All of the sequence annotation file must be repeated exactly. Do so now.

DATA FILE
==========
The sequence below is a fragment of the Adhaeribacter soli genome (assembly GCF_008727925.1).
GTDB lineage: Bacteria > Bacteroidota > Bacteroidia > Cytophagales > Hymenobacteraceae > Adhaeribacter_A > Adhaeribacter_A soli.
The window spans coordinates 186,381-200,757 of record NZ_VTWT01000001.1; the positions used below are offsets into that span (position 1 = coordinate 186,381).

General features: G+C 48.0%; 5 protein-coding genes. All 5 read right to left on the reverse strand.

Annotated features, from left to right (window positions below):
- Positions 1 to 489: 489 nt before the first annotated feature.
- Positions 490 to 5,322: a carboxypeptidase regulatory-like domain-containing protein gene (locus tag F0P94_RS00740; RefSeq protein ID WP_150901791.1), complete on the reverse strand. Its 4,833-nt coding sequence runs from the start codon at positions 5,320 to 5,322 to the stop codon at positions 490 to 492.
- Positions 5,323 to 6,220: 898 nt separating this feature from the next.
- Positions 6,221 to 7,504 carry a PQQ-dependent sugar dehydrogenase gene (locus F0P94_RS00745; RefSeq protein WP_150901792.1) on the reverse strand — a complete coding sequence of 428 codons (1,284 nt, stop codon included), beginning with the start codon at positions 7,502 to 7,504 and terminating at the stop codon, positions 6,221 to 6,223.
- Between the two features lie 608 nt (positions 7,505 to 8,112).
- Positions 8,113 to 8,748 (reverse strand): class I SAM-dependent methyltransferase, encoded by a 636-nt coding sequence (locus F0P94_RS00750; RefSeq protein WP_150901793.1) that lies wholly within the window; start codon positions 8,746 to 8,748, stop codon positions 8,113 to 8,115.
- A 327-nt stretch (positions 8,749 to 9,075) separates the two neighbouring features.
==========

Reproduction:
The sequence below is a fragment of the Adhaeribacter soli genome (assembly GCF_008727925.1).
GTDB lineage: Bacteria > Bacteroidota > Bacteroidia > Cytophagales > Hymenobacteraceae > Adhaeribacter_A > Adhaeribacter_A soli.
The window spans coordinates 186,381-200,757 of record NZ_VTWT01000001.1; the positions used below are offsets into that span (position 1 = coordinate 186,381).

General features: G+C 48.0%; 5 protein-coding genes. All 5 read right to left on the reverse strand.

Annotated features, from left to right (window positions below):
- Positions 1 to 489: 489 nt before the first annotated feature.
- Positions 490 to 5,322: a carboxypeptidase regulatory-like domain-containing protein gene (locus tag F0P94_RS00740; RefSeq protein ID WP_150901791.1), complete on the reverse strand. Its 4,833-nt coding sequence runs from the start codon at positions 5,320 to 5,322 to the stop codon at positions 490 to 492.
- Positions 5,323 to 6,220: 898 nt separating this feature from the next.
- Positions 6,221 to 7,504 carry a PQQ-dependent sugar dehydrogenase gene (locus F0P94_RS00745; RefSeq protein WP_150901792.1) on the reverse strand — a complete coding sequence of 428 codons (1,284 nt, stop codon included), beginning with the start codon at positions 7,502 to 7,504 and terminating at the stop codon, positions 6,221 to 6,223.
- Between the two features lie 608 nt (positions 7,505 to 8,112).
- Positions 8,113 to 8,748 (reverse strand): class I SAM-dependent methyltransferase, encoded by a 636-nt coding sequence (locus F0P94_RS00750; RefSeq protein WP_150901793.1) that lies wholly within the window; start codon positions 8,746 to 8,748, stop codon positions 8,113 to 8,115.
- A 327-nt stretch (positions 8,749 to 9,075) separates the two neighbouring features.